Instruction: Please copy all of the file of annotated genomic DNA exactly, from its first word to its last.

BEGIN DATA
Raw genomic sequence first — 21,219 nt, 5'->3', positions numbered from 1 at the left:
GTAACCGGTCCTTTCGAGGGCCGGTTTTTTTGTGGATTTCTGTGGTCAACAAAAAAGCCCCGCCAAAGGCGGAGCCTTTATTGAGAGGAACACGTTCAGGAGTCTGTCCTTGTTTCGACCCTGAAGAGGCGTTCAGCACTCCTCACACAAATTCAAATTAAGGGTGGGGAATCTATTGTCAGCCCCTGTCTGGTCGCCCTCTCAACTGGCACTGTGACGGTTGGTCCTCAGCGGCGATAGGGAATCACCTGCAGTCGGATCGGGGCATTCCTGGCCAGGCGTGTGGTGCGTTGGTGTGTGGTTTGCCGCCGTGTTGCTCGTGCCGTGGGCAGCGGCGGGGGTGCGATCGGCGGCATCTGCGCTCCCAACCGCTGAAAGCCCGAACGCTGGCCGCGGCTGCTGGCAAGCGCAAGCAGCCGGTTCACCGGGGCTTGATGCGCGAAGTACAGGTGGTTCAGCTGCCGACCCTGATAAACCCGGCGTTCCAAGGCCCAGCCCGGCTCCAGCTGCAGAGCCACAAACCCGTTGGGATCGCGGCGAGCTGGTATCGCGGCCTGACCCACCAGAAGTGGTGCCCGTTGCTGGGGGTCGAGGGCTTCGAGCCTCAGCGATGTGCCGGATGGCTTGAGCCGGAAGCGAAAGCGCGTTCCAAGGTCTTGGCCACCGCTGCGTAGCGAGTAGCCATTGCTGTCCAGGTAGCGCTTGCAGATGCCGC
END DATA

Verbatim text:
Raw genomic sequence first — 21,219 nt, 5'->3', positions numbered from 1 at the left:
GTAACCGGTCCTTTCGAGGGCCGGTTTTTTTGTGGATTTCTGTGGTCAACAAAAAAGCCCCGCCAAAGGCGGAGCCTTTATTGAGAGGAACACGTTCAGGAGTCTGTCCTTGTTTCGACCCTGAAGAGGCGTTCAGCACTCCTCACACAAATTCAAATTAAGGGTGGGGAATCTATTGTCAGCCCCTGTCTGGTCGCCCTCTCAACTGGCACTGTGACGGTTGGTCCTCAGCGGCGATAGGGAATCACCTGCAGTCGGATCGGGGCATTCCTGGCCAGGCGTGTGGTGCGTTGGTGTGTGGTTTGCCGCCGTGTTGCTCGTGCCGTGGGCAGCGGCGGGGGTGCGATCGGCGGCATCTGCGCTCCCAACCGCTGAAAGCCCGAACGCTGGCCGCGGCTGCTGGCAAGCGCAAGCAGCCGGTTCACCGGGGCTTGATGCGCGAAGTACAGGTGGTTCAGCTGCCGACCCTGATAAACCCGGCGTTCCAAGGCCCAGCCCGGCTCCAGCTGCAGAGCCACAAACCCGTTGGGATCGCGGCGAGCTGGTATCGCGGCCTGACCCACCAGAAGTGGTGCCCGTTGCTGGGGGTCGAGGGCTTCGAGCCTCAGCGATGTGCCGGATGGCTTGAGCCGGAAGCGAAAGCGCGTTCCAAGGTCTTGGCCACCGCTGCGTAGCGAGTAGCCATTGCTGTCCAGGTAGCGCTTGCAGATGCCGC